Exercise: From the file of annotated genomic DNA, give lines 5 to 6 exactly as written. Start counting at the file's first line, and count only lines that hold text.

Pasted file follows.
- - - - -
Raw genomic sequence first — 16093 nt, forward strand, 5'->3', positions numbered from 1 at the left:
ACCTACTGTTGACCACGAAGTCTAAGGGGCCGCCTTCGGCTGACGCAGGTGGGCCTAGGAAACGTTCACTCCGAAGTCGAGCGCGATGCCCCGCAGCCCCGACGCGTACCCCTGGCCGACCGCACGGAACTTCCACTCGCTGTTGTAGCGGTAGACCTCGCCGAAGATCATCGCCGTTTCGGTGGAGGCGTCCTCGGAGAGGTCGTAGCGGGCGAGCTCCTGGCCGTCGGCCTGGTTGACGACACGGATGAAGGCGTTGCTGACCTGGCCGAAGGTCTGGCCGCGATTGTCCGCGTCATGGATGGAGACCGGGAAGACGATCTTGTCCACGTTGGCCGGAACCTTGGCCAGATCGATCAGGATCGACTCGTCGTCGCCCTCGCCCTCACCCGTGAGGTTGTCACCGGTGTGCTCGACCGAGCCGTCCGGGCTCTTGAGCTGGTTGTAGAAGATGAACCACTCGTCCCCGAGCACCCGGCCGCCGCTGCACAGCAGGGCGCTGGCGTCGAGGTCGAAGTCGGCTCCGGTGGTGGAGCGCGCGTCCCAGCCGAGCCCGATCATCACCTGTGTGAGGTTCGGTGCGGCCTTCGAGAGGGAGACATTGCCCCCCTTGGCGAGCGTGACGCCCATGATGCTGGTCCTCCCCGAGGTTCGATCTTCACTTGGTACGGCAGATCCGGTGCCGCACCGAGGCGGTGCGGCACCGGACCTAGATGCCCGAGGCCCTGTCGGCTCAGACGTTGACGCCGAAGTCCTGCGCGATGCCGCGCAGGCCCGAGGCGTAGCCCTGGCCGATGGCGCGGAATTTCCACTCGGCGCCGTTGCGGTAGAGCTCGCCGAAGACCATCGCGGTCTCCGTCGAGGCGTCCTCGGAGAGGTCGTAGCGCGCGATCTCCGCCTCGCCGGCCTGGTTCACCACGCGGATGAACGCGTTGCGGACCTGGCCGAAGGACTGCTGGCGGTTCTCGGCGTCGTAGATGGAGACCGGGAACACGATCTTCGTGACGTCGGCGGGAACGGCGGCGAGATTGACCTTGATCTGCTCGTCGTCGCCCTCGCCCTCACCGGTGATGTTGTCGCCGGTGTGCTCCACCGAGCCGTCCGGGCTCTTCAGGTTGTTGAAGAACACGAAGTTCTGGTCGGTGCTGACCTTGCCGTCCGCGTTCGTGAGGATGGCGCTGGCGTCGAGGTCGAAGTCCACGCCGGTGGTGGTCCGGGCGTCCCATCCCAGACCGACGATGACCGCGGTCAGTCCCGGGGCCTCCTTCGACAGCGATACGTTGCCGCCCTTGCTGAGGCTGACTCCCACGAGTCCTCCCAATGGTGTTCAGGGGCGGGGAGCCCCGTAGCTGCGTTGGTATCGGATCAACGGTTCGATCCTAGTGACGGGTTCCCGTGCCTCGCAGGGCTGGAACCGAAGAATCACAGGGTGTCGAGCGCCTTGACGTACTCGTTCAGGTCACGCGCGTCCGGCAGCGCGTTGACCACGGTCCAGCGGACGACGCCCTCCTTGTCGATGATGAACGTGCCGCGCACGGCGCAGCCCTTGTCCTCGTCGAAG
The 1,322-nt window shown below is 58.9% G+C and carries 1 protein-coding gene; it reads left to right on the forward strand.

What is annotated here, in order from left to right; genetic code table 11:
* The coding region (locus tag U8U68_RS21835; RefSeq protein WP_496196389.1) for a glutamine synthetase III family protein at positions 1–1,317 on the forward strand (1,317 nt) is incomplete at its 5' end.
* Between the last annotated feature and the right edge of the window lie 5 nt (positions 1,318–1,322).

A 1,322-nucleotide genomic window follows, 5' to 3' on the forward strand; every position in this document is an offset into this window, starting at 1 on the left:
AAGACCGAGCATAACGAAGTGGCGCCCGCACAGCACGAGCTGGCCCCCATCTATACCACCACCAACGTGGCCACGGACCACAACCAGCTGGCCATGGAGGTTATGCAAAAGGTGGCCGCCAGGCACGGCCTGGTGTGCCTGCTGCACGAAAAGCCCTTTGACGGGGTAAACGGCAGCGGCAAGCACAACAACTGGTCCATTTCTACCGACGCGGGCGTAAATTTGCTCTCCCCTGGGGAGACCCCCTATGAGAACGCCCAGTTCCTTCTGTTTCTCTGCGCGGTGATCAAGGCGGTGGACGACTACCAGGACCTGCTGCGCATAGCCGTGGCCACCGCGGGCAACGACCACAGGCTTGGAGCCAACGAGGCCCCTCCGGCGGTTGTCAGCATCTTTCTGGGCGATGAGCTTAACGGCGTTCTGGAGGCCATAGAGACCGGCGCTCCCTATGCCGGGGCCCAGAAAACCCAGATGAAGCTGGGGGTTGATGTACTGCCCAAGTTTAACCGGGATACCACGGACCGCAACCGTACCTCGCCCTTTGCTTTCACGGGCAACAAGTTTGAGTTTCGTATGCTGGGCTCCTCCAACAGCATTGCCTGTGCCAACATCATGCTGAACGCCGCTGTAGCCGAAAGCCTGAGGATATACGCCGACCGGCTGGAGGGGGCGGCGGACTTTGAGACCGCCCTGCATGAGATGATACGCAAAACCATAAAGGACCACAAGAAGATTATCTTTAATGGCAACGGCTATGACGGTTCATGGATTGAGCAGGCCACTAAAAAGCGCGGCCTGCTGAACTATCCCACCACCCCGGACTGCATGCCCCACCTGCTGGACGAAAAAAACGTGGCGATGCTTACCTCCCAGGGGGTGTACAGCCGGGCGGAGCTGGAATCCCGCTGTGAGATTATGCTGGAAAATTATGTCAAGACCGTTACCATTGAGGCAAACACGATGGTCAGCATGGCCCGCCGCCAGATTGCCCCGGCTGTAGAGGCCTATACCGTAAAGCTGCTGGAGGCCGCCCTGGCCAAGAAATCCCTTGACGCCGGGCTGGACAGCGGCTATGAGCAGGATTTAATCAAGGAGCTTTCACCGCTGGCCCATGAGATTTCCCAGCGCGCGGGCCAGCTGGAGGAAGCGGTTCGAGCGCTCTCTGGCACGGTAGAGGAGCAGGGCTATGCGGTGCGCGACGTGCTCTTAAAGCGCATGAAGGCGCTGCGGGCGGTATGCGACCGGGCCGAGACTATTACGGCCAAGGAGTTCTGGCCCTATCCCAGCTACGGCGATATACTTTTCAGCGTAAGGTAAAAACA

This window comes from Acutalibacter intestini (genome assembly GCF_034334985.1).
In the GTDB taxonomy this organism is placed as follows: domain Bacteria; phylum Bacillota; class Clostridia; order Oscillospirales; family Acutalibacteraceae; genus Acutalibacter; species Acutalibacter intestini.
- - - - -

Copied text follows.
* The coding region (locus tag U8U68_RS21835; RefSeq protein WP_496196389.1) for a glutamine synthetase III family protein at positions 1–1,317 on the forward strand (1,317 nt) is incomplete at its 5' end.
* Between the last annotated feature and the right edge of the window lie 5 nt (positions 1,318–1,322).